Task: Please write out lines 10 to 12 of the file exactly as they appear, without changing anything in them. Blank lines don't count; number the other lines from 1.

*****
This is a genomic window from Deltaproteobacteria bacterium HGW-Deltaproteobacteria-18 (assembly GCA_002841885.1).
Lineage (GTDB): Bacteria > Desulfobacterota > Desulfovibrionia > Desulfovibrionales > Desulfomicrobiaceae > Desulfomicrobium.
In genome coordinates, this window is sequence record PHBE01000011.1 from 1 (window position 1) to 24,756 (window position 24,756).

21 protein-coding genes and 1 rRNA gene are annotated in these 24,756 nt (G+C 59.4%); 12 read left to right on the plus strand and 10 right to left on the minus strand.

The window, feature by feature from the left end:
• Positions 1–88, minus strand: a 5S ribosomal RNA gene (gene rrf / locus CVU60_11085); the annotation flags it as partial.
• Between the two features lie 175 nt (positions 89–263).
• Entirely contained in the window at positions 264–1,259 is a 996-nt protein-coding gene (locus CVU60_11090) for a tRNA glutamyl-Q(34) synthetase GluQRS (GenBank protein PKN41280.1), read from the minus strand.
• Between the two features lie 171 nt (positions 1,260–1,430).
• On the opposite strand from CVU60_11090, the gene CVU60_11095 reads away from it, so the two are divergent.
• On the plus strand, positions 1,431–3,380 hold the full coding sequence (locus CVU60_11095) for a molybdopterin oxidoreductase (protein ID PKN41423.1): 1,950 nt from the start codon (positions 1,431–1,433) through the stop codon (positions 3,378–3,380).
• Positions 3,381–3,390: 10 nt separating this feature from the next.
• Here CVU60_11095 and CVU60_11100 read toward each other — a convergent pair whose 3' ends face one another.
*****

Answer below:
• On the opposite strand from CVU60_11090, the gene CVU60_11095 reads away from it, so the two are divergent.
• On the plus strand, positions 1,431–3,380 hold the full coding sequence (locus CVU60_11095) for a molybdopterin oxidoreductase (protein ID PKN41423.1): 1,950 nt from the start codon (positions 1,431–1,433) through the stop codon (positions 3,378–3,380).
• Positions 3,381–3,390: 10 nt separating this feature from the next.